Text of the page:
The Grenfell blaze started two years ago in an apartment refrigerator and raced up the side of the building. Nearly 250 relatives of victims and survivors filed suit Tuesday in Philadelphia against three companies that made products used in the building.
Whirlpool says in its statement that two investigations found "no evidence of any fault" with the refrigerator model in the apartment where the blaze began. U.K.-based Celotex says it remains committed to working with British authorities. Celotex's parent company, Saint-Gobain, says it was surprised to see a lawsuit filed in the U.S. since the Celotex insulation referenced in the suit was manufactured and sold in the U.K.
A lawsuit filed in the United States says faulty building materials helped spread a fire at London's Grenfell Tower in 2017.
More than 200 relatives of victims and survivors joined the suit, which targets U.S. companies that made products used at the complex. It was filed in a state court in Philadelphia on Tuesday.
It would be up to a jury to decide how much money to award.
The blaze started in a refrigerator and raced up the side of the 24-story building two years ago June 14, killing 72 people.
The plaintiffs' lawyers say the exterior cladding was made of highly flammable material that can't be used in U.S. skyscrapers.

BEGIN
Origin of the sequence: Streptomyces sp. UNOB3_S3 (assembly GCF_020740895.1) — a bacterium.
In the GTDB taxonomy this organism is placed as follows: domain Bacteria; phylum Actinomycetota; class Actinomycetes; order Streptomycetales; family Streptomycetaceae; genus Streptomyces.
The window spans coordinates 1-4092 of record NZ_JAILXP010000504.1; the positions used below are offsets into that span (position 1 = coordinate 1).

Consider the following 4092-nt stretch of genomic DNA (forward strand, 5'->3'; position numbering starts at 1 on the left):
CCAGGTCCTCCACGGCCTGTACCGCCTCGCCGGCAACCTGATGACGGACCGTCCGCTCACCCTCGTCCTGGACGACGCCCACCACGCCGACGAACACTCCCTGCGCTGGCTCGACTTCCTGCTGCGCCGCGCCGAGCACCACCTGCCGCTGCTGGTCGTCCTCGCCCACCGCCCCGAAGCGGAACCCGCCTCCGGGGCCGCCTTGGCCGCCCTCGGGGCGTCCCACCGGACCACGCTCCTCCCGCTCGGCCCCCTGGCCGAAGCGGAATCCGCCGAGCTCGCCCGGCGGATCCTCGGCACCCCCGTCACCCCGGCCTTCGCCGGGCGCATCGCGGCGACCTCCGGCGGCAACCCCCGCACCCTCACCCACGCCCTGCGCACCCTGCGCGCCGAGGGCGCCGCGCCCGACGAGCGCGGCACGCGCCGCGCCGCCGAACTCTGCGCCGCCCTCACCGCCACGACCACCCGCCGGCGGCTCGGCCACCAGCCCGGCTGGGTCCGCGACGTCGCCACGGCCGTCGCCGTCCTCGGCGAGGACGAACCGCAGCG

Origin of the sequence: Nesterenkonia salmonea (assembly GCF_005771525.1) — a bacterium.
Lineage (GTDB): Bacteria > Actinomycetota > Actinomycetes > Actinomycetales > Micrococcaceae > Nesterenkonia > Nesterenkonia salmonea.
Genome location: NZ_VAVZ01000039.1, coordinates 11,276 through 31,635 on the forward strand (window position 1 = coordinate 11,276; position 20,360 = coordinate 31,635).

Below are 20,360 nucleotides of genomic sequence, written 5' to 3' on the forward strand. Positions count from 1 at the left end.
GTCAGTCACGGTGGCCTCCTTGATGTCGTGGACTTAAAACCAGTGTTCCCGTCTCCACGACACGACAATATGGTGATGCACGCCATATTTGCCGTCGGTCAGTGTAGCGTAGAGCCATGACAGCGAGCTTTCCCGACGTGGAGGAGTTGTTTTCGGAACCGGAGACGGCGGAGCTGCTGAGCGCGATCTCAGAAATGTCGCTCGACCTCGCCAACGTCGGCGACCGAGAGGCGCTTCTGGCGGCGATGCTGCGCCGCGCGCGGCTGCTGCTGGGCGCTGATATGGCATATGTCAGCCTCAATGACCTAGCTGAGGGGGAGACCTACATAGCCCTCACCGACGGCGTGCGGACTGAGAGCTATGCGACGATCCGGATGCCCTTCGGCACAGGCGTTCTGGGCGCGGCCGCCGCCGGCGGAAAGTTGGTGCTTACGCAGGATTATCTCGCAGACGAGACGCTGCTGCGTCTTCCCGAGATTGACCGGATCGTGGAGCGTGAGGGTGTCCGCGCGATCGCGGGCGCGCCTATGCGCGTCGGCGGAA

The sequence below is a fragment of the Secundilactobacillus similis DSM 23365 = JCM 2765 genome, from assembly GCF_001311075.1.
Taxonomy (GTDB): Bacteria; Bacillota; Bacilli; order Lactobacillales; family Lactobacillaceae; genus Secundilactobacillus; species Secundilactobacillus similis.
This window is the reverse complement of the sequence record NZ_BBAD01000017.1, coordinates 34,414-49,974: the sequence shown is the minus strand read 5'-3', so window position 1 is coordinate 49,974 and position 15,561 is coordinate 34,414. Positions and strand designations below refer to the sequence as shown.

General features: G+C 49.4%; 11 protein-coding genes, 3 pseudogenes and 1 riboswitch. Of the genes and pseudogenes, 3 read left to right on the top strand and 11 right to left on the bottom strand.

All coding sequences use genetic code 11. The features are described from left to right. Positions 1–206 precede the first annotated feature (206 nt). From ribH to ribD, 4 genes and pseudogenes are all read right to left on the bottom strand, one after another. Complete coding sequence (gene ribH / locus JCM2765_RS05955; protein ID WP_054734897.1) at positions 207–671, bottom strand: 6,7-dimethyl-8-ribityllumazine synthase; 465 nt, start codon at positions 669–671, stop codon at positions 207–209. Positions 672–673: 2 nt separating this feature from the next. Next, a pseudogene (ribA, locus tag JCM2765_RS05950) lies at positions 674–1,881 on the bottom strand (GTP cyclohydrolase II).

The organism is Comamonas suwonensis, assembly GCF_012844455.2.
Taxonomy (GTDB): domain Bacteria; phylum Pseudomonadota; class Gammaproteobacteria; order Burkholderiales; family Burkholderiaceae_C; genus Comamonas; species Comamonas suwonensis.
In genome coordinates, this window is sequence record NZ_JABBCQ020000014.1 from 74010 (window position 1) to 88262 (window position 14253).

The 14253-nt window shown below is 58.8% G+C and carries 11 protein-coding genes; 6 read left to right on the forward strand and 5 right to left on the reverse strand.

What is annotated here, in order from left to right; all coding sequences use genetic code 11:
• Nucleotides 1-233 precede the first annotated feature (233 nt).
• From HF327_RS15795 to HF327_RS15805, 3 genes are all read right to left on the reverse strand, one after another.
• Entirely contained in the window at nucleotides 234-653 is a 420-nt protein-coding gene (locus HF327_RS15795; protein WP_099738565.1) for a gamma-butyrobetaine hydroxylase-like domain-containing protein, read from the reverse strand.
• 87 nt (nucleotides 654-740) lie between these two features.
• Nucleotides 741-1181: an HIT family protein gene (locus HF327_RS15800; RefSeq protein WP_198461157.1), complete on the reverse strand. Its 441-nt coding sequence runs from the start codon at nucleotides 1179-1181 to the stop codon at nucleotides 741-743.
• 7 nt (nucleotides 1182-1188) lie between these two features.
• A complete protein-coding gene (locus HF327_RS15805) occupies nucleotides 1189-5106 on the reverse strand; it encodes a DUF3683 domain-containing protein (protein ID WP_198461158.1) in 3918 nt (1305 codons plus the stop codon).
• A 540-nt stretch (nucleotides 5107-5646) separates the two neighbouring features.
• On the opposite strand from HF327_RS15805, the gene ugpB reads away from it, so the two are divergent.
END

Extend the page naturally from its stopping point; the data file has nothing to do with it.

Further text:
The suit names refrigerator maker Whirlpool, cladding manufacturer Arconic Inc. and insulation maker Celotex.
Messages seeking comment were emailed to all three companies.
An American lawyer known for winning huge legal awards over deadly construction accidents plans to hold a news conference in Philadelphia on the 2017 apartment fire in London that killed 72 people.
The BBC has reported that more than 100 people plan to join a product liability lawsuit targeting U.S. companies that make products used at the complex.
It's not clear if lawyer Robert Mongeluzzi plans to announce he's filing such a case, but he is set to speak Tuesday about the Grenfell Tower fire.
Thursday marks the two-year anniversary of the fire and the usual deadline to seek damages under U.S. law.
Mongeluzzi has helped clients win judgments for a 2015 Amtrak train derailment and for a 2013 Salvation Army store collapse.
He declined to comment Monday on the case.